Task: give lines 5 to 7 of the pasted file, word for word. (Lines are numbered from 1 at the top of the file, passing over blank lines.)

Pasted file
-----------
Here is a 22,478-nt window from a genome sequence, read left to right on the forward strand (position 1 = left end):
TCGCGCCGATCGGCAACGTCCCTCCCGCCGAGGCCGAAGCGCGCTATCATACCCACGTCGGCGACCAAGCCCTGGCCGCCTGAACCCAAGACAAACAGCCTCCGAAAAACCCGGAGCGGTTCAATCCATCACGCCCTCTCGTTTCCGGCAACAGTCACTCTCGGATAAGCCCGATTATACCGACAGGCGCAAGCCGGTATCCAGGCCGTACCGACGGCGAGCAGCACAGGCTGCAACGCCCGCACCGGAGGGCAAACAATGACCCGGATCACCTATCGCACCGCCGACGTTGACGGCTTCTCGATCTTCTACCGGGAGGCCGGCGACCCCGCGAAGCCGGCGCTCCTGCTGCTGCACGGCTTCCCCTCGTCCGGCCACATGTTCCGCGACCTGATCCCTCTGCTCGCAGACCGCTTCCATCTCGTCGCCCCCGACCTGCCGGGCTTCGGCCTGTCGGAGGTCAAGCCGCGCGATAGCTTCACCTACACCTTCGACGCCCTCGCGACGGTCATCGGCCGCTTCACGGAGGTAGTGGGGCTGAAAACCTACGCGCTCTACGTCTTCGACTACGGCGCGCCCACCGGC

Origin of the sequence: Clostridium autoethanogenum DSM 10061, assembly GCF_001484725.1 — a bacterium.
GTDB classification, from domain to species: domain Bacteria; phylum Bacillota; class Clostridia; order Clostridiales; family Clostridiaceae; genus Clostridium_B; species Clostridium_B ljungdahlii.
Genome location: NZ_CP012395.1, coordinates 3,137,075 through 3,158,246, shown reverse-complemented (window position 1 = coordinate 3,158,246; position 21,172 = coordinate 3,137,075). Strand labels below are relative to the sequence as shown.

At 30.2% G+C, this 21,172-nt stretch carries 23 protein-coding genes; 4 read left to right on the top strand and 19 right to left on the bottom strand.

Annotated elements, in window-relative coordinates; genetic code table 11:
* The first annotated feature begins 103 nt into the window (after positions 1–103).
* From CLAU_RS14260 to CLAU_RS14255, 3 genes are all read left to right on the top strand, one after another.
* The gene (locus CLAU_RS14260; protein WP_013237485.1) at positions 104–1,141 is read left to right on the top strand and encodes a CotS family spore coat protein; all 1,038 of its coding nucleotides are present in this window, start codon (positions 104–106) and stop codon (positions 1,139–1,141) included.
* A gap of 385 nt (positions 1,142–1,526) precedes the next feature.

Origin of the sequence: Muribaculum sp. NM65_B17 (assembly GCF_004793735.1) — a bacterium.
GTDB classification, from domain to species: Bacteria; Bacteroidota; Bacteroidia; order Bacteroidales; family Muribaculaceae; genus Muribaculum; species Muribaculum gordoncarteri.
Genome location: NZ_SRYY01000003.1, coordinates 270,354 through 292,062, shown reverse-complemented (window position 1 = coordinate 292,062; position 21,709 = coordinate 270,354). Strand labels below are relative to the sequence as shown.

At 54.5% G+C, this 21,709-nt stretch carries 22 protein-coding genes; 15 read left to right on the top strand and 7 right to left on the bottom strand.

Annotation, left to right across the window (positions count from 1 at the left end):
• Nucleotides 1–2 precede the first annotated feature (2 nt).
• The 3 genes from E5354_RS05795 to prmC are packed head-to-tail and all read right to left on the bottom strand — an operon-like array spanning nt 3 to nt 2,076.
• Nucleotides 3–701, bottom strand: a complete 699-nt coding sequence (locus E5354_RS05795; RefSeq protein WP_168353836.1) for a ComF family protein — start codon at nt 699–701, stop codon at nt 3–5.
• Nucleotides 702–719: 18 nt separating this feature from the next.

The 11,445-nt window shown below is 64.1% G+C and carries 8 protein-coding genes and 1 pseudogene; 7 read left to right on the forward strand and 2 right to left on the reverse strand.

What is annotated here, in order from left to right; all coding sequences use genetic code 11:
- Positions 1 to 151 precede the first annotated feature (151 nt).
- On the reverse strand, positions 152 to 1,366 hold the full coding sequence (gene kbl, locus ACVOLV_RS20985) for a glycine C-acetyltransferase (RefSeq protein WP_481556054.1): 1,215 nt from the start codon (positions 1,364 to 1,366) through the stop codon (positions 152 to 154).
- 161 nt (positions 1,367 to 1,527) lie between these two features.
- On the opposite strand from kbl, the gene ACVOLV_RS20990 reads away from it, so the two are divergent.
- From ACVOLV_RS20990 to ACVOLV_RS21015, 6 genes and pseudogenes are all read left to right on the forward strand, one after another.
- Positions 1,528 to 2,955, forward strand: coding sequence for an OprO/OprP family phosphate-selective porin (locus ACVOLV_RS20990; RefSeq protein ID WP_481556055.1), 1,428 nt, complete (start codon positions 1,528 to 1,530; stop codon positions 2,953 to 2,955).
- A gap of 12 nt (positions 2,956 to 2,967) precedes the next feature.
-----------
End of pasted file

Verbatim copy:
Genome location: NZ_CP012395.1, coordinates 3,137,075 through 3,158,246, shown reverse-complemented (window position 1 = coordinate 3,158,246; position 21,172 = coordinate 3,137,075). Strand labels below are relative to the sequence as shown.

At 30.2% G+C, this 21,172-nt stretch carries 23 protein-coding genes; 4 read left to right on the top strand and 19 right to left on the bottom strand.

Annotated elements, in window-relative coordinates; genetic code table 11: